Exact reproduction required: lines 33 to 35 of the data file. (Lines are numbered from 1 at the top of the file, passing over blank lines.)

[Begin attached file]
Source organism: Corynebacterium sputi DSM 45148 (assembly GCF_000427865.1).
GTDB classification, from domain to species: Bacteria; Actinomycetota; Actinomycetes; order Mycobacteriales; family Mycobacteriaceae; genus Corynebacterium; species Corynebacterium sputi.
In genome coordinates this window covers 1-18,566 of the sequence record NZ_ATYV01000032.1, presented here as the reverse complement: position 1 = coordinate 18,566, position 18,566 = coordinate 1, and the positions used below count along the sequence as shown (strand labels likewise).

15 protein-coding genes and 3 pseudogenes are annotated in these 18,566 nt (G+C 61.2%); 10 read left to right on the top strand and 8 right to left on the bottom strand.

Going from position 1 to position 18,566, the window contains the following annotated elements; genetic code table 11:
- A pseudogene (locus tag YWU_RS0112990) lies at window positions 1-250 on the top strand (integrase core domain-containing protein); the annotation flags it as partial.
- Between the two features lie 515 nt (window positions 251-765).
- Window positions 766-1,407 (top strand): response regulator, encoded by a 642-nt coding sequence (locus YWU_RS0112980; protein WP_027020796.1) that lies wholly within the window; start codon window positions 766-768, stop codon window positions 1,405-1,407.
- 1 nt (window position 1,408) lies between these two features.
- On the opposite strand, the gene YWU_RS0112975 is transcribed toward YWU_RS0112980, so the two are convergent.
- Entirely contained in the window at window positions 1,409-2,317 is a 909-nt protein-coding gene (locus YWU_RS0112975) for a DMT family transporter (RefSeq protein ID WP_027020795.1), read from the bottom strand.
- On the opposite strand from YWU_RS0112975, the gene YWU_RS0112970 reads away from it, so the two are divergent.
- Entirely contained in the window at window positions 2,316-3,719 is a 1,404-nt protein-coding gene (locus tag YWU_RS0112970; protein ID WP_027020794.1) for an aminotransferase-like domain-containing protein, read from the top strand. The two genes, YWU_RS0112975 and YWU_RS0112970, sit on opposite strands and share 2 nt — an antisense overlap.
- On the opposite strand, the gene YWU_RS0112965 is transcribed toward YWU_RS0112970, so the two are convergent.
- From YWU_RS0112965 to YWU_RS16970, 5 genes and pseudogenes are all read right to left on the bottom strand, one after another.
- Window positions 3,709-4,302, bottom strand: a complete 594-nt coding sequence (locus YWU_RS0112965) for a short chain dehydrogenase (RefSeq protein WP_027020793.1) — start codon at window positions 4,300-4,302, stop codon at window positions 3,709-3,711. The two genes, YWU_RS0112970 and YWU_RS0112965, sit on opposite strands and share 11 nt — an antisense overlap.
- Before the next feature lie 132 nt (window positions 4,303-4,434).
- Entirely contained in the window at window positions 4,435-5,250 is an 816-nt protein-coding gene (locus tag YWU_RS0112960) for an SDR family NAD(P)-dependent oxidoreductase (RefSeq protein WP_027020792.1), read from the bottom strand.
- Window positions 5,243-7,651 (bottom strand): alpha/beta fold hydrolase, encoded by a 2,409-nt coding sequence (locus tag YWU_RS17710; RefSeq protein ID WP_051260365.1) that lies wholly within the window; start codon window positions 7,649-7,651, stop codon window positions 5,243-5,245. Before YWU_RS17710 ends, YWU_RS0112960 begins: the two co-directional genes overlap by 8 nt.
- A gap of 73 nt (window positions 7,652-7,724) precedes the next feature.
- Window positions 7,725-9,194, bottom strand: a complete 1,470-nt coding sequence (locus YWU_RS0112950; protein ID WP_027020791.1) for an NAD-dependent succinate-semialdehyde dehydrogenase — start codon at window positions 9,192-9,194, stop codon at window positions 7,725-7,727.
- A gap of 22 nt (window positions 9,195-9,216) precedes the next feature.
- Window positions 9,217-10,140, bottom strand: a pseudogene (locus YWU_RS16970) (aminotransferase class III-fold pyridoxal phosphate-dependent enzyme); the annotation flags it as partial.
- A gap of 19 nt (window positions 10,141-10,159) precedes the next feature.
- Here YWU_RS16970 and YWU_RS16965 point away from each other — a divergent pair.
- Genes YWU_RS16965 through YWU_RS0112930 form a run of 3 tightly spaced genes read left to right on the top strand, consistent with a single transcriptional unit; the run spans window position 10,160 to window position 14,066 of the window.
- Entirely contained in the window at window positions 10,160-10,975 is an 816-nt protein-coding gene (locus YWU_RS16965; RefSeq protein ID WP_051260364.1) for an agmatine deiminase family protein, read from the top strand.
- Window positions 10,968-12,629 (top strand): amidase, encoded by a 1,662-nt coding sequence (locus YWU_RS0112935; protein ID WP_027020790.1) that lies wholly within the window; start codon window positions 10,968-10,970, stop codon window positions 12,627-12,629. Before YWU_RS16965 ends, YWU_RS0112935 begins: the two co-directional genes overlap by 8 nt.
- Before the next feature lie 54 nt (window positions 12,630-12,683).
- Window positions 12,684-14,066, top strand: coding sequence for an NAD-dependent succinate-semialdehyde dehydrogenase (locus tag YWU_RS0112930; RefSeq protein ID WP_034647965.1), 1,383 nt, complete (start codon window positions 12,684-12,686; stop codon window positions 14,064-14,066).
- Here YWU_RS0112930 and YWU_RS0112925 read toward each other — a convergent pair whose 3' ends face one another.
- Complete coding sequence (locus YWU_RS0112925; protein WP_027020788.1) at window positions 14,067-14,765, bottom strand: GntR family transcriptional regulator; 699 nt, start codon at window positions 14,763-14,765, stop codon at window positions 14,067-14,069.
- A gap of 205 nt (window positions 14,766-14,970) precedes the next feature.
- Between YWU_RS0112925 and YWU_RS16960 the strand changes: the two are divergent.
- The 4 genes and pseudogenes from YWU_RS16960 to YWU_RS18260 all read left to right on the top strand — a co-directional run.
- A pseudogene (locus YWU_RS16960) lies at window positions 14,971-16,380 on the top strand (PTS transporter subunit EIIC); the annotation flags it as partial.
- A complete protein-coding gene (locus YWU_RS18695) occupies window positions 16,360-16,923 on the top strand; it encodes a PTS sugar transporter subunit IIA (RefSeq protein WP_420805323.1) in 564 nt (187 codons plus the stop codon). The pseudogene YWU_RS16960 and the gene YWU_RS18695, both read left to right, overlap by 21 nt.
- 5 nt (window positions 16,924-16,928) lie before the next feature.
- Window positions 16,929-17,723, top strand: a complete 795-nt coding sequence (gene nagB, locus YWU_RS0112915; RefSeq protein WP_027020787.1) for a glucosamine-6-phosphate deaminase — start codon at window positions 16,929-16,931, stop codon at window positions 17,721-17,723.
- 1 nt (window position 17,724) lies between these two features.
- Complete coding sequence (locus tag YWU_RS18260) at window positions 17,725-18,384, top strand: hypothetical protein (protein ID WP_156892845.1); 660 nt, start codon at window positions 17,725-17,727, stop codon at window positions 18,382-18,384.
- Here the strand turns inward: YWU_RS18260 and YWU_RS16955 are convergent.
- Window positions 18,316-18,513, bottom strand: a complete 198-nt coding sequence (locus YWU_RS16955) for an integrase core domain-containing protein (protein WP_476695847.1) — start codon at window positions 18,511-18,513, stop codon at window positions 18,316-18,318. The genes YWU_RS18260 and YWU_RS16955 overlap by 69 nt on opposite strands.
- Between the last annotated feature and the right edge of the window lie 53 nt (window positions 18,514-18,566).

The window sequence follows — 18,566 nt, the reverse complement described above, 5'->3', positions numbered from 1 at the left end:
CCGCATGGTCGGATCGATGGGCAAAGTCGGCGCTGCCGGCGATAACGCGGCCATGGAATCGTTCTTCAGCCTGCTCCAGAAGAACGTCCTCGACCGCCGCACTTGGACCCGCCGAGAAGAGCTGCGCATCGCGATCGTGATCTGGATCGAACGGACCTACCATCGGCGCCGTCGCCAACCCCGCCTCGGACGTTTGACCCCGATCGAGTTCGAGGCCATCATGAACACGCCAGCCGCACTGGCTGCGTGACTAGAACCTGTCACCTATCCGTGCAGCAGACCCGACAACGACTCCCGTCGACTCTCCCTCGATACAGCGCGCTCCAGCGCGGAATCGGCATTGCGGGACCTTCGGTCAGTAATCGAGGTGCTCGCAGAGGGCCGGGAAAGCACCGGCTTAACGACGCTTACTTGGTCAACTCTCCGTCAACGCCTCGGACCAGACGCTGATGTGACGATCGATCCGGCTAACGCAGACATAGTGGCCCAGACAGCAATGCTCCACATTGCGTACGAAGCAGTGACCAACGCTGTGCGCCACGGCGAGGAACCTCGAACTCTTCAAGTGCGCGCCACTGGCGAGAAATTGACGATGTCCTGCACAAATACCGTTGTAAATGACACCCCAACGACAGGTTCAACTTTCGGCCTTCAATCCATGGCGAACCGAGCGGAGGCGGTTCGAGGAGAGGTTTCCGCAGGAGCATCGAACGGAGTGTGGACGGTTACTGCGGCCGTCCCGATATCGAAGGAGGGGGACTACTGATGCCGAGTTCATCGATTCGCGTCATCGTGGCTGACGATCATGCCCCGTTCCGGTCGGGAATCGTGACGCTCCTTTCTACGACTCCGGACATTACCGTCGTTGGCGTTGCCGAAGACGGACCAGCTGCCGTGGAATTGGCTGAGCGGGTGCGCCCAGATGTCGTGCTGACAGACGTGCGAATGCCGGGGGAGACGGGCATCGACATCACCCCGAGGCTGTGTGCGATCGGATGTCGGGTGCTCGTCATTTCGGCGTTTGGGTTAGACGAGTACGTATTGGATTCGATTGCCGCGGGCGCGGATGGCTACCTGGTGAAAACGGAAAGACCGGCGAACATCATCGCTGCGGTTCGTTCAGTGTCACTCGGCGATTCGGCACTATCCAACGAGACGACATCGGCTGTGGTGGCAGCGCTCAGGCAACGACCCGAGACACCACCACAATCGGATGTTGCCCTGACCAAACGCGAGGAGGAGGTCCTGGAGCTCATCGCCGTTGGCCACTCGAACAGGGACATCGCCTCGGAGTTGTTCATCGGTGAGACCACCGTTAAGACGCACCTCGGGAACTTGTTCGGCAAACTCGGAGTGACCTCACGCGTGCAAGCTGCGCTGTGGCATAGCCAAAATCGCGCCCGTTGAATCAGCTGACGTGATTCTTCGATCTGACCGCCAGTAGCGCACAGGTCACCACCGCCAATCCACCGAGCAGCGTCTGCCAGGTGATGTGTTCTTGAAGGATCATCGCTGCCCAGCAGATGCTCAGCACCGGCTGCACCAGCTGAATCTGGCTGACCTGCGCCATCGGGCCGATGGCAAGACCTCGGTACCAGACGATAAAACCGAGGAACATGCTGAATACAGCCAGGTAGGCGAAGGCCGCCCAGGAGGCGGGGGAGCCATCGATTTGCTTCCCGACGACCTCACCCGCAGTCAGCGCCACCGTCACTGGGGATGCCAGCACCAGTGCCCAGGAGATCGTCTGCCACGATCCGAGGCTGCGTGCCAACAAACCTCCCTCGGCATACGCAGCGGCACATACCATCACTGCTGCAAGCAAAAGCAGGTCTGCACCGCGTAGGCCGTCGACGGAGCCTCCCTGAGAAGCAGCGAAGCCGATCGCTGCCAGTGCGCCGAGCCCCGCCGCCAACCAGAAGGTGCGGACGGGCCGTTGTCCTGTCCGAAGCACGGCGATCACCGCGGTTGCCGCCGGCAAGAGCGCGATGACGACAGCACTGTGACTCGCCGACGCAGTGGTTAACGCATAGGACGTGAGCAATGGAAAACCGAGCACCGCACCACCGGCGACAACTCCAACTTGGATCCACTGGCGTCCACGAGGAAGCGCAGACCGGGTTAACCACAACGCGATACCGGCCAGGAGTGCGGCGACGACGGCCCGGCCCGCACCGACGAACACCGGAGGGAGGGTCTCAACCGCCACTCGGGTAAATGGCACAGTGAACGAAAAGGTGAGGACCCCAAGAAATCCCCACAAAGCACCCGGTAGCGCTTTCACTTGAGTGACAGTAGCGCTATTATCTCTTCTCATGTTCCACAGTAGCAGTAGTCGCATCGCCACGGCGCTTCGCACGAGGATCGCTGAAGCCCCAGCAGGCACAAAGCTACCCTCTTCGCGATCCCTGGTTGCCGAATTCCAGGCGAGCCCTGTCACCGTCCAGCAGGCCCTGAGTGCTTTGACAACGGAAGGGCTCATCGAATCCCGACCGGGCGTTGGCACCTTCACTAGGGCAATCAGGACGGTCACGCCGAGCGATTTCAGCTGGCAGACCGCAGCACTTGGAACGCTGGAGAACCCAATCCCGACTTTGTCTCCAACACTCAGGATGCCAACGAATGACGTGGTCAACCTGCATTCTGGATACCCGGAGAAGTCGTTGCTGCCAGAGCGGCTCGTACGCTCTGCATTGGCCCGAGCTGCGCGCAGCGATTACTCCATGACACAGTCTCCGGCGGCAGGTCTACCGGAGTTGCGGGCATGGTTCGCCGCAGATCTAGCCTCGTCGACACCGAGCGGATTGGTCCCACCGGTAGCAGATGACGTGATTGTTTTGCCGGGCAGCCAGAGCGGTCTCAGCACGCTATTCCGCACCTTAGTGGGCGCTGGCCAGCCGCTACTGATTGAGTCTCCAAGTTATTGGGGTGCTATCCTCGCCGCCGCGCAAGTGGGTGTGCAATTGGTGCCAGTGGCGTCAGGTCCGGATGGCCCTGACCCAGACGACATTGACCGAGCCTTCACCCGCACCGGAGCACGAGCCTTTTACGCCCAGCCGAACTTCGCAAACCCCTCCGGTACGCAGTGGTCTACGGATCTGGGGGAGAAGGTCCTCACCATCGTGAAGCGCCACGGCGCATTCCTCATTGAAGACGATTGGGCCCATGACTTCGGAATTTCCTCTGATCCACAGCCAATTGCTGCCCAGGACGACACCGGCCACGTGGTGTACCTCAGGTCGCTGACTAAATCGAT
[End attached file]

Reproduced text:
- A gap of 205 nt (window positions 14,766-14,970) precedes the next feature.
- Between YWU_RS0112925 and YWU_RS16960 the strand changes: the two are divergent.
- The 4 genes and pseudogenes from YWU_RS16960 to YWU_RS18260 all read left to right on the top strand — a co-directional run.